The Awakening Feminism Essay

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After reading The Awakening, by Kate Chopin, I believe the text is feminist. Whether Kate Chopin was deliberately writing for early feminists or not, the book has many early feminist ideas and it is shown through the main characters awakening by being eccentric. The author uses Edna Pontellier as an anti-conventional woman, breaking societal laws that govern her life, in search for individuality in a society that represses her. From a reader’s perspective in the early 1900’s, Edna would be a mentally ill woman who slowly loses her mind, but for a reader in the 21st century, we understand Edna to be a feminist seeking rights and individuality in a world that suppresses her. Edna Pontellier became a literary icon for feminist ideas in the…show more content…
Edna is searching for freedom from something detaining her from being her true self. As the story progresses, we start to see Edna questioning her position in the world and more specifically her own identity.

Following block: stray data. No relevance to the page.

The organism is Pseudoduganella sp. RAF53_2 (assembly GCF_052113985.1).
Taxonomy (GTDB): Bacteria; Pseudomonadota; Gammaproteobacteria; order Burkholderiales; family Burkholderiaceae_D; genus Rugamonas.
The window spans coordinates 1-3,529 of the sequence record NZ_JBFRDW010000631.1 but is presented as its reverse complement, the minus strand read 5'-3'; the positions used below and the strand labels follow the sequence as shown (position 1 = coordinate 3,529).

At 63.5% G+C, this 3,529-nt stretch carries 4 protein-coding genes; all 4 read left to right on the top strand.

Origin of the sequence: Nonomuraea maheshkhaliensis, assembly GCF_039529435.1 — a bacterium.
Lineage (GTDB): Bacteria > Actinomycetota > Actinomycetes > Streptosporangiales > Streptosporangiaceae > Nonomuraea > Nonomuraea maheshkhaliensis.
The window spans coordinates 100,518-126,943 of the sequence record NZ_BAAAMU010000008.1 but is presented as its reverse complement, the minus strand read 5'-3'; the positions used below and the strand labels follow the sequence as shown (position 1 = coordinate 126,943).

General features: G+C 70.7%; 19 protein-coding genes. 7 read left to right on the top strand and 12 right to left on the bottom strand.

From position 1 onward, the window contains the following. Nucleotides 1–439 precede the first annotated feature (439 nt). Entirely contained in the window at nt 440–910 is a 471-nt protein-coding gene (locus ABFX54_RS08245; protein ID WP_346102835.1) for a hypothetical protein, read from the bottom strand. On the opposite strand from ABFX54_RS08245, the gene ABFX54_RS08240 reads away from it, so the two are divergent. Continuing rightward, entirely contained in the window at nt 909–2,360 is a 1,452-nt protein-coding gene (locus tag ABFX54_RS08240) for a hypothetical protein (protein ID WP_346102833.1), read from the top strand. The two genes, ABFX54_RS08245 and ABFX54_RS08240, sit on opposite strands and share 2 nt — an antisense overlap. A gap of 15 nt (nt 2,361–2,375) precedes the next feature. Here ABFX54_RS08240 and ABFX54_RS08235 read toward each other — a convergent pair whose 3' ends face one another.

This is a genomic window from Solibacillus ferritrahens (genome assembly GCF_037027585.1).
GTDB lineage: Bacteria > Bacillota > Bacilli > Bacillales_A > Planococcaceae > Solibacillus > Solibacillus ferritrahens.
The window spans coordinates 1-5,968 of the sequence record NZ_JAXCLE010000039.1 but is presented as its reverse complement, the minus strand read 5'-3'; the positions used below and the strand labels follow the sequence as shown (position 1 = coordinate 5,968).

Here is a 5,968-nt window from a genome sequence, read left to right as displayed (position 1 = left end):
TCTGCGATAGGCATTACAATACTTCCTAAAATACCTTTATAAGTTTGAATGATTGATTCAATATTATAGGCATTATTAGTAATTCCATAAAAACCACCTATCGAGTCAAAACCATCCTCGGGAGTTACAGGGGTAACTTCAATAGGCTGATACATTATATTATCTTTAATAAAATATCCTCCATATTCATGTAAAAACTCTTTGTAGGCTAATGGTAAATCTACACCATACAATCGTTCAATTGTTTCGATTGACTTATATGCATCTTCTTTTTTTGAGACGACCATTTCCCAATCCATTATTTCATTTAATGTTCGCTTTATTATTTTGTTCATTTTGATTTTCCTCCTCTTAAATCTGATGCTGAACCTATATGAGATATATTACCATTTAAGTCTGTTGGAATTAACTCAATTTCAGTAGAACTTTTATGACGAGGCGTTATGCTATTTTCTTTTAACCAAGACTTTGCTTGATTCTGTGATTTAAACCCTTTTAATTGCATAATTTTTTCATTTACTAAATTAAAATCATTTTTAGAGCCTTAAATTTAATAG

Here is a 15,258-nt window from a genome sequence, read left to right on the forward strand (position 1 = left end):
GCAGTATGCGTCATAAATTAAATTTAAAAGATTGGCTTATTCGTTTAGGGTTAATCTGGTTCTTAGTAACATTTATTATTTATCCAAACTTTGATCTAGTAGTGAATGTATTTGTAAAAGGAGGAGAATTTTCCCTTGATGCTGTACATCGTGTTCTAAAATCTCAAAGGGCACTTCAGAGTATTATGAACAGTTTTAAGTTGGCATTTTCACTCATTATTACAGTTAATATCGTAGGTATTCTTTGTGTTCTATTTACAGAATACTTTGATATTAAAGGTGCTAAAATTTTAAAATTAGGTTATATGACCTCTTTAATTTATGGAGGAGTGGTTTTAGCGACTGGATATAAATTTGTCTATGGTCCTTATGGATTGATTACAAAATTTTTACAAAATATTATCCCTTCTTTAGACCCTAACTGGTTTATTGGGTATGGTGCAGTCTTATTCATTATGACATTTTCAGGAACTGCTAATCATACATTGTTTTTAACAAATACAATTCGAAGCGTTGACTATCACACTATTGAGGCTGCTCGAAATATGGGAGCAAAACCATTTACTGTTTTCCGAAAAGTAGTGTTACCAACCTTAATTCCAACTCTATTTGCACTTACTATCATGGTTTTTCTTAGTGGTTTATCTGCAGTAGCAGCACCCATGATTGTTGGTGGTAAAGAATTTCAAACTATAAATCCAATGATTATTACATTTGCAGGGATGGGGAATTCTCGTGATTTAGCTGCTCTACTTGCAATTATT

Edna had always questioned her duties as a mother. She did not idolize her children as women had done during the late 1800’s. Chopin introduces the reader to Madame Ratignolle, a contradictory character to Edna. She is depicted as the exemplary “mother-woman” who fits the norms of the Victorian Era. Chopin writes, “[The mother women] were women who idolized their children, worshiped their husbands and esteemed it a holy privilege to efface themselves as individuals and grow wings as ministering angels” (9). The reader finds themselves questioning the differences between the two women and gradually seeing Edna’s awakening increase her neglect for her duties as a mother.
Chopin uses children
Edna began to neglect a lot of her obligations as a woman of the Victorian Era. During the 19th century, women were obligated to have what was called a reception day. For Edna, every Tuesday, she would need to be in her home, dressed properly, engaging with callers and visitors. Edna, instead of following the social norms, decided to use this time to work on her art. This would get a rise out of her husband. Leonce says to Edna, “’It seems to me the utmost folly for a woman at the head of a
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